Starring and whaling Part I: Flying is the option

You wake up with a special feeling when it’s 4AM on a Friday morning and you have a flight to catch to your first overseas trip to a South Pacific tropical Island. And it´s not because of the time in the morning, it’s because you are on the way to live one of the most unbelievable experiences of your life, when you have a humpback whale swimming right towards you, arising the bottom of the ocean to the surface.

Some of the islands in the Kingdom of Tonga are a tourist attraction to swim with humpback whales, and it attracts tourists from all over the world, including photographers, biologists, some of the world recognised magazines aiming for the photo of the year, among various scuba diver crazy people who can travel all around the world only to feel the sensation of dancing with a whale.

Our journey started early on that Friday morning, with just a few days off from our respective offices, we headed to Auckland airport to get on the first flight to our final destination. The journey started  with an upgrade to premium economy class, which we have to thank to Air New Zealand for that, and including a brief stop in the Koru Lounge to get the mandatory hot chocolate and coffees.

Welcome to Fua’amotu international airport

On our arrival to Nuku’alofa, the capital of Tonga, dozens of people were welcoming the plane. This seemed to be a big event on the island, as we had the same farewell we left actually, with the locals saying goodbye to the people plane. Even I guess it was not for us, it made us feel special anyway. We catched a local taxi, that we shared with another tourist, and after dropping him at his guesthouse, we headed to the wharf, our first destination, where we were supposed to catch the ferry to Eua Island.

Welcome to Fua’amotu international airport
Welcome to Fua’amotu international airport

We did our first stop at the ferry office, a small room just in front of the wharf. I’m not sure why, I wasn’t surprised about it, when the attendant explained us somehow with a bit of compassion that the ferry wasn’t running to Eua for over a week now to the island, and they didn’t have any other scheduled until five days after, which was exactly when we were supposed to come back!

Apparently, the other ferry servicing Va’vau caught on fire when it was under repair, with the subsequent sharing of the only other ferry that sails the islands between all of them, and taking into account as well its own failures. Though times to get supplies on the islands!  

Having the ferry out of our options, what was going to be next? Charter a boat? A plane? Probably these options only crossed my mind once I set up my thinking to Kiwi mentality, and there we were, on our way to charter my second private plane in less than a year.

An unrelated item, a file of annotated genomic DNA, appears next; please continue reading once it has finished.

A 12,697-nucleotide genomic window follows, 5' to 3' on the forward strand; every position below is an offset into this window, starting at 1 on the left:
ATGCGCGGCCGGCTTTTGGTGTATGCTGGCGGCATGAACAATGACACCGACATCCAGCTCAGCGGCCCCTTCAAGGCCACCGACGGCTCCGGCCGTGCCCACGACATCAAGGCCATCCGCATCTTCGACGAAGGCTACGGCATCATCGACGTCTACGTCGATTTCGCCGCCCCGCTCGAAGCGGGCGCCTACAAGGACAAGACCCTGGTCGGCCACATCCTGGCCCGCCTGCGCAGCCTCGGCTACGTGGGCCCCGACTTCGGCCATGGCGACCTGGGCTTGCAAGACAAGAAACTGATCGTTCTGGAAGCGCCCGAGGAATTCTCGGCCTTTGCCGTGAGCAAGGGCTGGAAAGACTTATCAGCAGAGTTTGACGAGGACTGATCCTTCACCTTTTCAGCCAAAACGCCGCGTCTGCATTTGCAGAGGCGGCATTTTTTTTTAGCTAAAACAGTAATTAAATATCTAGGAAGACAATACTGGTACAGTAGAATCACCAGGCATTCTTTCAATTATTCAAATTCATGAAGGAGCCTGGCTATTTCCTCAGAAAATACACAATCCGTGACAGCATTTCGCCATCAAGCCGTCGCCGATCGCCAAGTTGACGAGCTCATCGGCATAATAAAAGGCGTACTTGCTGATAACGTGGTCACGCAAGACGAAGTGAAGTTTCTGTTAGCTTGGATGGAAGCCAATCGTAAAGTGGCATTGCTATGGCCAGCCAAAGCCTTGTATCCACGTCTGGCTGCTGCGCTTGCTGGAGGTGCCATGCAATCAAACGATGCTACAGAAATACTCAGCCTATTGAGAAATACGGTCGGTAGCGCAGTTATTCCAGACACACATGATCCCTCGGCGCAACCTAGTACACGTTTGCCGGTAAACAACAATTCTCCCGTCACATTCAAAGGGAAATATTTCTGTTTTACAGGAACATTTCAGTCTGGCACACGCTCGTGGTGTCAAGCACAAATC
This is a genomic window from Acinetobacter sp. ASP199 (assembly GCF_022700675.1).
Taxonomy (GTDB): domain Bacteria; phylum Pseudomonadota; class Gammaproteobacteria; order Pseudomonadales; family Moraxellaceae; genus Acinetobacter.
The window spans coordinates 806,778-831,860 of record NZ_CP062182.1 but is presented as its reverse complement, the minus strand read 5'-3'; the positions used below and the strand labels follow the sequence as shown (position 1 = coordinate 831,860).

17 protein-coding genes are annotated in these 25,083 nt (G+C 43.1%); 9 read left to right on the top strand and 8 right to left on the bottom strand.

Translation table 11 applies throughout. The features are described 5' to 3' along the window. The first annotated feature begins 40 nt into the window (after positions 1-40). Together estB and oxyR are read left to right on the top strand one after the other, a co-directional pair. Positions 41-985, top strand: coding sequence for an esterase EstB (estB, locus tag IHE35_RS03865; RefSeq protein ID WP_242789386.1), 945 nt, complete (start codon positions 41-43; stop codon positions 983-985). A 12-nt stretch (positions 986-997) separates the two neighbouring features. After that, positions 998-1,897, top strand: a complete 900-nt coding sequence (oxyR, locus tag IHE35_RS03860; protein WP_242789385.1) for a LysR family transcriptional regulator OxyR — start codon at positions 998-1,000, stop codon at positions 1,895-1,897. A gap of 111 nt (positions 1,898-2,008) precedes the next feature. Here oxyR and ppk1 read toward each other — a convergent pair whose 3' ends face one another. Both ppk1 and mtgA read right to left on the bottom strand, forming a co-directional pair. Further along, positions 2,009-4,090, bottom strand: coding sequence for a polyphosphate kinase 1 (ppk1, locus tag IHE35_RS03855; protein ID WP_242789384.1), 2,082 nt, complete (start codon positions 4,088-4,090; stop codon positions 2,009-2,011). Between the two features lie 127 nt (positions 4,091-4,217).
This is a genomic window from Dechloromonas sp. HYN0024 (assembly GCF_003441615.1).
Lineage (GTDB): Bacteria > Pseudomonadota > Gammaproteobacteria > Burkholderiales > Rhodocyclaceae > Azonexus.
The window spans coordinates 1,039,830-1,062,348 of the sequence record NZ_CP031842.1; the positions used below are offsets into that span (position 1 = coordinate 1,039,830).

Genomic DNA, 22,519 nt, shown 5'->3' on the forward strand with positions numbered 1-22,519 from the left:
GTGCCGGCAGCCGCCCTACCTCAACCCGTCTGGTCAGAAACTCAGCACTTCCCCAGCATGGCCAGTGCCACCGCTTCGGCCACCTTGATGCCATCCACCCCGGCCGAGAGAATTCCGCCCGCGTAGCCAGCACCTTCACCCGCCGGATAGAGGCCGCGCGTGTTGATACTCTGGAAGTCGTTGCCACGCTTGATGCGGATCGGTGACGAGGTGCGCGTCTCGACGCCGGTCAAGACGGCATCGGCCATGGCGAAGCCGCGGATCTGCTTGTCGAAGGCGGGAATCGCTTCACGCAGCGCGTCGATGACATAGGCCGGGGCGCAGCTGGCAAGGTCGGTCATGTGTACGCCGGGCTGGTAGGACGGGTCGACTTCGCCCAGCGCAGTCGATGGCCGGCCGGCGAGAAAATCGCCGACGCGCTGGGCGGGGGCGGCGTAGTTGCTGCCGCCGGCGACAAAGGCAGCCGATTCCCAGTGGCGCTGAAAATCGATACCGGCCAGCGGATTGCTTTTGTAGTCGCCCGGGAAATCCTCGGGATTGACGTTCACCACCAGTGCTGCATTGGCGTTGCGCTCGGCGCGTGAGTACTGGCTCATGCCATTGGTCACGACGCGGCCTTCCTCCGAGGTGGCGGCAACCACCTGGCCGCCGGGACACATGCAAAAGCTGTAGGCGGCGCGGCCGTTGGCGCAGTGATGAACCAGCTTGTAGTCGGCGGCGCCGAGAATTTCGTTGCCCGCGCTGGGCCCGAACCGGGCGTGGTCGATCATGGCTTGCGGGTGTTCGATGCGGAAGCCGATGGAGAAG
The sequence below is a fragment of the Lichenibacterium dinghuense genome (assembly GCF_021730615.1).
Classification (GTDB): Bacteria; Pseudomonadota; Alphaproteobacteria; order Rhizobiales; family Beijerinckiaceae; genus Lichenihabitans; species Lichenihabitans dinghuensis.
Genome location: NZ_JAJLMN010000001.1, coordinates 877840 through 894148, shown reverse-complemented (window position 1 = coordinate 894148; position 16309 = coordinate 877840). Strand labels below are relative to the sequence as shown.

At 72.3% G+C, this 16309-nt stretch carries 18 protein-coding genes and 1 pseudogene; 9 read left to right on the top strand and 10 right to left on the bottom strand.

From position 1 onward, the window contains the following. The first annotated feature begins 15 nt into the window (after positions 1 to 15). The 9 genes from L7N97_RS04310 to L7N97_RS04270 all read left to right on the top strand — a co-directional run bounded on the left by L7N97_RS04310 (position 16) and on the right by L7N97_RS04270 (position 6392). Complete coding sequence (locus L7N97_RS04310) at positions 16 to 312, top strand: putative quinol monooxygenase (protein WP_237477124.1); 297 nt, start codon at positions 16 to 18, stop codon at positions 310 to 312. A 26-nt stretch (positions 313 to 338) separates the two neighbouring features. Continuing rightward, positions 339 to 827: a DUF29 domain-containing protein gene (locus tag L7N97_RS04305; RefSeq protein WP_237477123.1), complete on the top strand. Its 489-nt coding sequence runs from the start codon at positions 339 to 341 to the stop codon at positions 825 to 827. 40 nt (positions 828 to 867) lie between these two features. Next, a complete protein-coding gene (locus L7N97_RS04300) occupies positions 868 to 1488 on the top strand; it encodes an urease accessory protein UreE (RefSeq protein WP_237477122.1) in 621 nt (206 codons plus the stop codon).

The ferry office

P1170115The non-ferry ferry spot

We did a brief stop on the diving center, with the hope that being the same business as our dive center in Eua, they could charter one of the boats for us and take us to our destination. Unfortunately, that was late in the afternoon considering island reaction time, and they couldn’t go out until next day. When you go to a Pacific Island, no matter what but the first thing you need to do is to make up your mind to go with the flow, and here is where the “me estás estresaaaaaaaando” which in english would be a “you’re stressing meeeeee” with a Cuban accent rising up. Keep in your mind to just go with the flow and enjoy whatever you have, which we did, indeed!

The two girls working on the diving center were extremely helpful. They checked all the options that we had, boat, plane, and after a 2 seconds situation evaluation (-ish) we decided to charter the plane.  

One of my first shocks was that people that are not in the tourist business don’t speak any of your languages. It was a while since I went to South East Asia, and in all the tropical islands that I’ve been, the native language is either English or Spanish, so it was really helpful that Deep Blue Diving Tonga helped us calling Real Tonga airlines, where we charter our plane to Eua Island. It was only an eight minutes flight, that felt like a blink of an eye, and which we enjoyed as if we were just three little kids catching a plane for the first time. Plus, on the good side is that we got to see the whales from the plane!! Whooohooo!!!! This seems to be quite normal in the Pacific, just charter a plane 30 minutes before departure is not on the menu for any European!

We got our tickets!

When we arrived to the airport, we checked our luggage straight away and decided to go for a drink. It was going to be coffee, as an a prediction from the following days, there was no alcohol at the airport bar/cafe. We were called by the paging at the airport and there it was, our plane waiting for us, with VIP seats, and making friends with our pilot, of course, just one pilot.

The flying fish waiting for us
Welcome to Kufana airport

After landing on the island, we catched a lift with one of the locals, only half way, until we met our host. As our plane was early, obviously it didn’t have to wait for a lot of passengers to check in (^_^), they weren’t expecting us that early.

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Travelling with the locals

After a welcome drink, non alcoholic, of course, as they run out of alcohol on the island that week, we made ourselves comfortable on our new house for the next few days admiring the awesome views, and here, the n-part of adventure begins!

Our morning views for a few days

Thanks to for some of the photos, and Rob Wilson and Nicole Miller for the adventures and inspiration.

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